- Healthcare providers may be wasting their resources on healthcare initiatives focused on screening at-risk populations for specific diseases if comprehensive chronic disease management programs are not in place for the same conditions, reported a new study in The American Journal of Managed Care.
Researchers revealed that there would be an $824 billion increase in social value if more individuals were screened for hepatitis C virus (HCV) infection, and if those infected patients received fibrosis treatment in the beginning stages of the condition.
When diagnosed patients received treatment in the last two stages of the disease, the net social value decreased to $0.68 billion despite expanding screening policies.
“Increasing screening for HCV [hepatitis C virus] infection may generate considerable value for society, but only when paired with access to treatment at earlier stages of the disease,” stated the study. “This result highlights the importance of implementing policies to ensure patients who receive an HCV-positive diagnosis remain in the healthcare system until they receive treatment and achieve SVR [sustained virologic response].”
Even though an estimated 3.5 million individuals are living with chronic HCV infection in the US, about 50 to 75 percent of infected individuals are still not screened for the condition until serious symptoms develop in the later stages of the disease.
To encourage healthcare providers to intervene in earlier stages, the CDC and American Association for the Study of Liver Diseases have both recently updated their guidelines on HCV infection screening. The organizations urge healthcare providers to screen baby boomers, which make up around 75 percent of the HCV-positive population.
However, researchers noted that more than 40 percent of physicians do not know of the current screening guidelines.
The majority of infected patients are also not receiving appropriate treatments for the condition, the study pointed out. Out of the patients diagnosed with chronic HCV infection, only 13 to 36 percent have received treatment and even fewer HCV-positive individuals have completed the treatment regime.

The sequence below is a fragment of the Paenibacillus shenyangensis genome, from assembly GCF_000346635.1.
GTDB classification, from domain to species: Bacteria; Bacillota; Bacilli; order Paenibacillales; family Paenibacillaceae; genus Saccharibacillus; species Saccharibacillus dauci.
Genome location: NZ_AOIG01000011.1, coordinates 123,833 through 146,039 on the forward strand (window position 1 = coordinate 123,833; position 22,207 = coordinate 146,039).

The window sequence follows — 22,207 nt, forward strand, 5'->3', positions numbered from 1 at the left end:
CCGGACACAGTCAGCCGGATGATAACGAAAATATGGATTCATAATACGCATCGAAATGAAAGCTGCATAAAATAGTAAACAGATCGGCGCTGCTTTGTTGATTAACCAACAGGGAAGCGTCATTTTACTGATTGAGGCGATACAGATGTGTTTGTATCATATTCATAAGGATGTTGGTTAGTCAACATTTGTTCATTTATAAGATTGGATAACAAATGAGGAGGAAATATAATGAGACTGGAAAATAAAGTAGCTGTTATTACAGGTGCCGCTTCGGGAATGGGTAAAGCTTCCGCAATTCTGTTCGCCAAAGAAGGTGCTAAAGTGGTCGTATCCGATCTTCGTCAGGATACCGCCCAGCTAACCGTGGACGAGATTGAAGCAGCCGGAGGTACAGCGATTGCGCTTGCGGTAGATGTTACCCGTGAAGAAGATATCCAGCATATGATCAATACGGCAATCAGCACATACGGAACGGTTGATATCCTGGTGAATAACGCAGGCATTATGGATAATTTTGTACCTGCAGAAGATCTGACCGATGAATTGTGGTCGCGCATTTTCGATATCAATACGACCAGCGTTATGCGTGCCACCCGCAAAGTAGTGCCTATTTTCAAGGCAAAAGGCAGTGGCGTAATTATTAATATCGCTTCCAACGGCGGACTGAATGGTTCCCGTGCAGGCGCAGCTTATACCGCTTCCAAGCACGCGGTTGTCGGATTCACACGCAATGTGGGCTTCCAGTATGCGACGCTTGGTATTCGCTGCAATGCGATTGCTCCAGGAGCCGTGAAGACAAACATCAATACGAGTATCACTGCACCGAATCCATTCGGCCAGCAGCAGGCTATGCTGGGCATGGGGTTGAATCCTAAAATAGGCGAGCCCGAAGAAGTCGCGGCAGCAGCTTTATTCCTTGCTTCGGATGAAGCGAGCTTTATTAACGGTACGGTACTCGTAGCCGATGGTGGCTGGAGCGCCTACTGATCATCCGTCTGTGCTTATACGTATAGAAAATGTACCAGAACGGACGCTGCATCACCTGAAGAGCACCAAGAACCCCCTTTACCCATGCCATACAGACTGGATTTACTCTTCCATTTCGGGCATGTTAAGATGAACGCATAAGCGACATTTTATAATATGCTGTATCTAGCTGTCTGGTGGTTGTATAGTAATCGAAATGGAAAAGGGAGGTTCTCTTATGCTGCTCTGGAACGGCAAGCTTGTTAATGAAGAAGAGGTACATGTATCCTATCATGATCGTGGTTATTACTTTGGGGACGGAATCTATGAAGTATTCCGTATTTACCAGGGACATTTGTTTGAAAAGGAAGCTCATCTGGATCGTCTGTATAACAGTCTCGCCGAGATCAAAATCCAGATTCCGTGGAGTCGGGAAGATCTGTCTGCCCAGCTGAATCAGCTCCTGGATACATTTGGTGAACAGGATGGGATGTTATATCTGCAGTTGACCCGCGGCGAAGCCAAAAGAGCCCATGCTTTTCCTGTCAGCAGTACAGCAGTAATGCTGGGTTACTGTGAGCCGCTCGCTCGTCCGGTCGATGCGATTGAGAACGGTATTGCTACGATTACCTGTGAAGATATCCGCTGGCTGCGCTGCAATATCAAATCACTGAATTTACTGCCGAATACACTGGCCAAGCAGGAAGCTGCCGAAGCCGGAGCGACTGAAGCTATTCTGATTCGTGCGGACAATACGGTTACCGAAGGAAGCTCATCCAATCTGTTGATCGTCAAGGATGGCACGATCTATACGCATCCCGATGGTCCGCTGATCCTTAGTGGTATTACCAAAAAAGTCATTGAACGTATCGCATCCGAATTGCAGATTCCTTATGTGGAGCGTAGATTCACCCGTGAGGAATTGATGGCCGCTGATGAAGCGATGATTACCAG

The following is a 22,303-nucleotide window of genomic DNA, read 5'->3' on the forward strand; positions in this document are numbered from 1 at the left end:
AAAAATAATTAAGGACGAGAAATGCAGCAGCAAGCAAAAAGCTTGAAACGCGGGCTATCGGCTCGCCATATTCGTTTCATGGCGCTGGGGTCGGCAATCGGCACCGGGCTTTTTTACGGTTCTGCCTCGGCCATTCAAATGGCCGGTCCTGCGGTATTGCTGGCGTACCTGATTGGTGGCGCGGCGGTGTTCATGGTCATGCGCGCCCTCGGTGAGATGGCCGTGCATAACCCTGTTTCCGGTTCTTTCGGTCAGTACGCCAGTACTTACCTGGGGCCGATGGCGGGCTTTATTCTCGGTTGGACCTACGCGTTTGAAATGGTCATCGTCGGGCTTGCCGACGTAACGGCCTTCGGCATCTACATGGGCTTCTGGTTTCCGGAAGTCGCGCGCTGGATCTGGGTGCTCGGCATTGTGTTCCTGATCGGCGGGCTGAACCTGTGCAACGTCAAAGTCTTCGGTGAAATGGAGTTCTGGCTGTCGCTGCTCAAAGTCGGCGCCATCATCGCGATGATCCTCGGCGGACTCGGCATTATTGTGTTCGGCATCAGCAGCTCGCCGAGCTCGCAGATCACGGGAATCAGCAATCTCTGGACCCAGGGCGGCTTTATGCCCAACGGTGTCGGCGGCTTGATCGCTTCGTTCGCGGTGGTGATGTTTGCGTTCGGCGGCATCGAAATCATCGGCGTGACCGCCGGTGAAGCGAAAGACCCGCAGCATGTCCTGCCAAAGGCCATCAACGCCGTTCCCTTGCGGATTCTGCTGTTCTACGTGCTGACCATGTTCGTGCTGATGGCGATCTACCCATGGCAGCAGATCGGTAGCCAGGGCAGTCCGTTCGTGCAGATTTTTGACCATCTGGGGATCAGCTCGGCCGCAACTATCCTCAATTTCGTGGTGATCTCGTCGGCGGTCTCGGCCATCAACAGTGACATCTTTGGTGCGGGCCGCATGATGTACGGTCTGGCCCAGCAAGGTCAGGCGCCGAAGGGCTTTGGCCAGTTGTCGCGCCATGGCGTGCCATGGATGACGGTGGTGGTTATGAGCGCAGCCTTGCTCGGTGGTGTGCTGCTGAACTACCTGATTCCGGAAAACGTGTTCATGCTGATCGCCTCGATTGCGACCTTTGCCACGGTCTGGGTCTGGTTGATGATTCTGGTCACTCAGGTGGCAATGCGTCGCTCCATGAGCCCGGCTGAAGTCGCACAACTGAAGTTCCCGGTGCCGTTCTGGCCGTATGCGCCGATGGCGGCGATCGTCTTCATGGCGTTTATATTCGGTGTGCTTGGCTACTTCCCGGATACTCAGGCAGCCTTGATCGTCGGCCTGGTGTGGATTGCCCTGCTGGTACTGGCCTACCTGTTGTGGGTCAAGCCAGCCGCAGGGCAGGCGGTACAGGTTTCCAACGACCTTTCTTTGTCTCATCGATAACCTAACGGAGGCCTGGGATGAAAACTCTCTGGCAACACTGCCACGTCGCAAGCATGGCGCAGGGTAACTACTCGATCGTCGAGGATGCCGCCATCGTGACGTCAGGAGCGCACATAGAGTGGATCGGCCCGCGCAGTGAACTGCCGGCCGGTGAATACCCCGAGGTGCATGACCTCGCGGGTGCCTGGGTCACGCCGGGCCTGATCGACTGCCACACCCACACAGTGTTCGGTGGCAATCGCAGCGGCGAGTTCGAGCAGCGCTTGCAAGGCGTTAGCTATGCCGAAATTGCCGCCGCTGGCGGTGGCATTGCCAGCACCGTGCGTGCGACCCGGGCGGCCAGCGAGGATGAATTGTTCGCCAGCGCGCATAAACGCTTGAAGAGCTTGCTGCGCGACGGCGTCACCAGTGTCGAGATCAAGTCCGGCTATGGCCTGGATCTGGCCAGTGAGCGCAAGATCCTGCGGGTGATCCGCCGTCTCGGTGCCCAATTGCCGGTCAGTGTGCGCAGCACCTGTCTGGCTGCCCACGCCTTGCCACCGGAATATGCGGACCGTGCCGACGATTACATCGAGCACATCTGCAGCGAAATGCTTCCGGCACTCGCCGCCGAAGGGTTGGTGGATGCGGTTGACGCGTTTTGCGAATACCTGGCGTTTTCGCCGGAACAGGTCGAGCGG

Using various scenarios, the study aimed to determine the how much expanding screening and treatment for HCV infection would benefit the healthcare industry. The report detailed different scenarios that either added screening guidelines to include one-time testing of all individuals born before 1992, improved physician education of guidelines, or both.
Researchers discovered that increasing screening for HCV infection would create a positive social value in 20 years, but the value decreases without subsequent advances in HCV management.
When HCV-positive patients received fibrosis care in the first three stages of the disease, healthcare investments in screening and treatment would break even after eight to nine years. For HCV-positive patients who received treatment in the last two stages of the disease, investments would break even after 20 to 22 years.
Additionally, researchers found that adding screening guidelines contributed the most social value in all of the tested scenarios. Expanding policies incurred large short term costs, but it produced a positive social value in only five to seven years.
Like the other scenarios, the benefits of increasing screen guidelines were restricted based on availability of fibrosis care. However, when patients were treated in the early stages of HCV infection, the savings from reduced medical costs outweighed the overall costs of treatments.
While advanced screening and treatment may pay off in as little as eight years, the researchers reported that most of the scenarios generated high up-front healthcare costs. Healthcare providers might view short-term costs as a barrier to implementing improved chronic disease management programs.
The study also explained that social value benefits may be limited because many HCV-positive patients do not adhere to fibrosis treatment plans.
“Because of patient turnover, private payers and state Medicaid systems may not retain patients long enough to directly benefit from their investments in HCV treatment,” wrote the authors of the study. “Furthermore, whereas the costs of screening and treatment are borne by insurers and other payers, only a small portion of the benefits accrue directly to them (in the form of reduced future medical costs).”
With the onset of value-based care, more providers are turning to chronic disease management programs to cut costs and improve quality care. However, healthcare organizations may need to reevaluate their strategies to ensure that patients are receiving the right treatments at the right times.